Building Community Online
Family Tip Sheets
- foster: to nurture or encourage
- social media: online communications that promote user interaction, feedback, and content sharing
Students examine websites that foster positive community.
Students explore the factors that increase community engagement on the Internet, such as social media messaging and sharing photos, videos, information, or opinions. They then apply what they have learned about building online community by designing their own websites that foster community.
Students will be able to ...
- observe and analyze the factors that foster positive community, both offline and online.
- identify characteristics of websites that excel at creating positive online community.
- demonstrate their understanding of how to build positive community online.
Materials and Preparation
- Large sheets of drawing paper or butcher paper, several for each group of four or five students, and colored markers
- Copy the Design a Community Website Student Handout, one for each student.
- Browse the following websites listed in the chart in Teach 1, such as Facebook, LinkedIn, Wordpress, Twitter, Flickr, YouTube, Goodreads, Yelp, Wikipedia, and Digg. Students will be asked to describe how some of these sites help build community. (Note: Make arrangements to get access to sites that might be blocked by the school filter.)
- Be prepared to project or recreate the Sites That Build Community — Blank Version.
- Read over the Sites That Build Community — Sample Completed Version.
DEFINE the Key Vocabulary term foster.
DRAW a concept map with the word community in the middle. Have students suggest events that foster community, and list them in circles around the central word. Sample responses:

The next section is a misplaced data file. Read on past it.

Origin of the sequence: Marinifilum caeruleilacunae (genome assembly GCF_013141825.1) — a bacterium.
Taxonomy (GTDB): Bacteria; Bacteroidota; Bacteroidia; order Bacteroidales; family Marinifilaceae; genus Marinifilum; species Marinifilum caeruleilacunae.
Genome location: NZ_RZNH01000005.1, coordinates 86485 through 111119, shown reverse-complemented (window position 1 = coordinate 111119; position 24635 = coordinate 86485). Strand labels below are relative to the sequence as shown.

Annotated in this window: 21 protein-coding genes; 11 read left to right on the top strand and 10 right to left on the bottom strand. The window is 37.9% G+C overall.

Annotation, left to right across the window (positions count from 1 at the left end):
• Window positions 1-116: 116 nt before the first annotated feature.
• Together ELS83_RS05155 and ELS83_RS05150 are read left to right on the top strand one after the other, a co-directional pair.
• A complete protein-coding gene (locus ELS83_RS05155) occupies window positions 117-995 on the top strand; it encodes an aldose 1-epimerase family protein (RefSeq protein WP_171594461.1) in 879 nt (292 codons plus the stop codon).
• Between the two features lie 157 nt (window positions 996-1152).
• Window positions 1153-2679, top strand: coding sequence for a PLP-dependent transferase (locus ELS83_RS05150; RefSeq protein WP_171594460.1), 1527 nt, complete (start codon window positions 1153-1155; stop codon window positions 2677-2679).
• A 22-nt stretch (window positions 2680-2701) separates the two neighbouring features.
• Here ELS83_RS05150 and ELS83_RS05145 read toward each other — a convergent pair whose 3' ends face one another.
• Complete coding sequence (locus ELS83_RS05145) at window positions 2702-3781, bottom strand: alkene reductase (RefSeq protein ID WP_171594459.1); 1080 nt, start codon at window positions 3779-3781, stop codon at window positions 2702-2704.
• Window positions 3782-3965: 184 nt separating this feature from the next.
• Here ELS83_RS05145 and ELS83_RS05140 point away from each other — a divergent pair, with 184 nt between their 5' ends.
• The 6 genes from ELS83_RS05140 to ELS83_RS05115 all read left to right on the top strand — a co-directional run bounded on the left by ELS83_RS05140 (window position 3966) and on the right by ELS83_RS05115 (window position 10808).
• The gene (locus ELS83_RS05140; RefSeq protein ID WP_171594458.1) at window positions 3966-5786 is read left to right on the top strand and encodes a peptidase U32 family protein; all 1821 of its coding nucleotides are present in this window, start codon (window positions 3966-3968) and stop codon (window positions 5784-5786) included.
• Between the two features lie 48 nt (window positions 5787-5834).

- Events like football games and dances
- Extracurricular activities like clubs, sports, and yearbook
- Group projects in class
ASK: What kinds of things make a community feel positive and foster participation?
- Options for getting involved
- Helping everyone feel welcome
- Sharing interests
ENCOURAGE students to think of some ways that community can break down within a school.
- When some community members are mean or disrespectful to others
- When there is little opportunity for input by community members
- When members don’t find the activities fun or interesting
POINT OUT that there are many similarities offline and online about how community is built or broken. Explain that they will explore sites that use different methods to build positive online community, and that such communities can thrive only if users are engaged and participating.
PROJECT the Sites That Build Community — Blank Version. Alternatively, recreate the chart on the board.
INVITE students to provide sample responses orally for at least one of the sites in each column. Refer to the Sites That Build Community — Sample Completed Version for sample responses. These responses should reflect specific ways that each site builds a sense of community. Students might point out ways that a site encourages people to share their ideas, how a site offers tools for posting information to the community, or how a site allows users to see each other’s opinions and reviews. If students are stuck, you may visit some of the sites and analyze them together.
DISCUSS how building positive community online depends on the quality of both the website and its users. A website that wants to engage its users includes fun or interesting features and encourages people to actively participate. Users then begin to create their own content, and invite more users to join in. Users are more likely to want to participate if there is a positive and welcoming environment, and if the content they find there is respectful and accurate.
DEFINE the Key Vocabulary term social media.
ASK: How do some of the websites you identified fit the definition of social media?
Encourage students to draw on their examples of how sites foster community to describe how users interact and create content.